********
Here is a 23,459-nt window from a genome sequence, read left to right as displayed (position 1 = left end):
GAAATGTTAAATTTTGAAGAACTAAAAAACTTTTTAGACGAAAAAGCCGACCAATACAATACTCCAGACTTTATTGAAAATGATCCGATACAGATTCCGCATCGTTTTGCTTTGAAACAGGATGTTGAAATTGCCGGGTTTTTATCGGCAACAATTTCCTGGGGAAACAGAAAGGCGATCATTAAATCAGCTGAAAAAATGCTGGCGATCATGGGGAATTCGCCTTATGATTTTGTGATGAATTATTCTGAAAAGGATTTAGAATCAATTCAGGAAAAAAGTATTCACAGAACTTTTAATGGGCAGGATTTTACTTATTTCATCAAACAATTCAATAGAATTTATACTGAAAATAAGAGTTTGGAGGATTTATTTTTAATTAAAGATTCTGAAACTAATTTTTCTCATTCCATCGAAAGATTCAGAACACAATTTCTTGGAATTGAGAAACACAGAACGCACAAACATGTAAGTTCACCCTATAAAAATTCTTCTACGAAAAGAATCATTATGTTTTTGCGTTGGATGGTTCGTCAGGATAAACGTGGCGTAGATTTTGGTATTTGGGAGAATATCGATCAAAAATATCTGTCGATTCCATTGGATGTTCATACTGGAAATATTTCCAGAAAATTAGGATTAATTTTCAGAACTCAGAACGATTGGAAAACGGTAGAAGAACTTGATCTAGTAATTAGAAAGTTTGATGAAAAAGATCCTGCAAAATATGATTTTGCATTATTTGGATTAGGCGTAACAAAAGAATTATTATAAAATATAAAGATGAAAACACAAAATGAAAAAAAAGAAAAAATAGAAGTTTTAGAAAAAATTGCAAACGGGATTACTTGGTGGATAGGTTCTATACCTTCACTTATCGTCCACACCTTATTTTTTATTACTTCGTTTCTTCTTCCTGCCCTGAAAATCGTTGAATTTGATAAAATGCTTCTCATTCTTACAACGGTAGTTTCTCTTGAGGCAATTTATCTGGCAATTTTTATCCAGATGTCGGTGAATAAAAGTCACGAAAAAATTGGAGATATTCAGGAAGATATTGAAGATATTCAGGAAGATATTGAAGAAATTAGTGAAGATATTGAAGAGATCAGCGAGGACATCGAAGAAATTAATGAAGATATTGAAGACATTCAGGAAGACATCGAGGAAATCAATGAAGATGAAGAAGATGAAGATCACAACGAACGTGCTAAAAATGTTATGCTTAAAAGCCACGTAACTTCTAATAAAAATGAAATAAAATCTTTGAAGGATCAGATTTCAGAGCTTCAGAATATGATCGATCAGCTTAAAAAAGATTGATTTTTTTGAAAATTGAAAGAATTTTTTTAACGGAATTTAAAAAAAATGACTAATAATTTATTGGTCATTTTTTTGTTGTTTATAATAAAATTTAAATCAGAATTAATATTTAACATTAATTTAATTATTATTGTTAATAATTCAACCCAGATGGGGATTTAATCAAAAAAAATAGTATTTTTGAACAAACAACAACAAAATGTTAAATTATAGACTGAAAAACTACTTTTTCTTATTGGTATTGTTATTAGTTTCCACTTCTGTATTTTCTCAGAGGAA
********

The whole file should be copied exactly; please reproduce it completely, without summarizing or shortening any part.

Here is a 23,459-nt window from a genome sequence, read left to right as displayed (position 1 = left end):
GAAATGTTAAATTTTGAAGAACTAAAAAACTTTTTAGACGAAAAAGCCGACCAATACAATACTCCAGACTTTATTGAAAATGATCCGATACAGATTCCGCATCGTTTTGCTTTGAAACAGGATGTTGAAATTGCCGGGTTTTTATCGGCAACAATTTCCTGGGGAAACAGAAAGGCGATCATTAAATCAGCTGAAAAAATGCTGGCGATCATGGGGAATTCGCCTTATGATTTTGTGATGAATTATTCTGAAAAGGATTTAGAATCAATTCAGGAAAAAAGTATTCACAGAACTTTTAATGGGCAGGATTTTACTTATTTCATCAAACAATTCAATAGAATTTATACTGAAAATAAGAGTTTGGAGGATTTATTTTTAATTAAAGATTCTGAAACTAATTTTTCTCATTCCATCGAAAGATTCAGAACACAATTTCTTGGAATTGAGAAACACAGAACGCACAAACATGTAAGTTCACCCTATAAAAATTCTTCTACGAAAAGAATCATTATGTTTTTGCGTTGGATGGTTCGTCAGGATAAACGTGGCGTAGATTTTGGTATTTGGGAGAATATCGATCAAAAATATCTGTCGATTCCATTGGATGTTCATACTGGAAATATTTCCAGAAAATTAGGATTAATTTTCAGAACTCAGAACGATTGGAAAACGGTAGAAGAACTTGATCTAGTAATTAGAAAGTTTGATGAAAAAGATCCTGCAAAATATGATTTTGCATTATTTGGATTAGGCGTAACAAAAGAATTATTATAAAATATAAAGATGAAAACACAAAATGAAAAAAAAGAAAAAATAGAAGTTTTAGAAAAAATTGCAAACGGGATTACTTGGTGGATAGGTTCTATACCTTCACTTATCGTCCACACCTTATTTTTTATTACTTCGTTTCTTCTTCCTGCCCTGAAAATCGTTGAATTTGATAAAATGCTTCTCATTCTTACAACGGTAGTTTCTCTTGAGGCAATTTATCTGGCAATTTTTATCCAGATGTCGGTGAATAAAAGTCACGAAAAAATTGGAGATATTCAGGAAGATATTGAAGATATTCAGGAAGATATTGAAGAAATTAGTGAAGATATTGAAGAGATCAGCGAGGACATCGAAGAAATTAATGAAGATATTGAAGACATTCAGGAAGACATCGAGGAAATCAATGAAGATGAAGAAGATGAAGATCACAACGAACGTGCTAAAAATGTTATGCTTAAAAGCCACGTAACTTCTAATAAAAATGAAATAAAATCTTTGAAGGATCAGATTTCAGAGCTTCAGAATATGATCGATCAGCTTAAAAAAGATTGATTTTTTTGAAAATTGAAAGAATTTTTTTAACGGAATTTAAAAAAAATGACTAATAATTTATTGGTCATTTTTTTGTTGTTTATAATAAAATTTAAATCAGAATTAATATTTAACATTAATTTAATTATTATTGTTAATAATTCAACCCAGATGGGGATTTAATCAAAAAAAATAGTATTTTTGAACAAACAACAACAAAATGTTAAATTATAGACTGAAAAACTACTTTTTCTTATTGGTATTGTTATTAGTTTCCACTTCTGTATTTTCTCAGAGGAA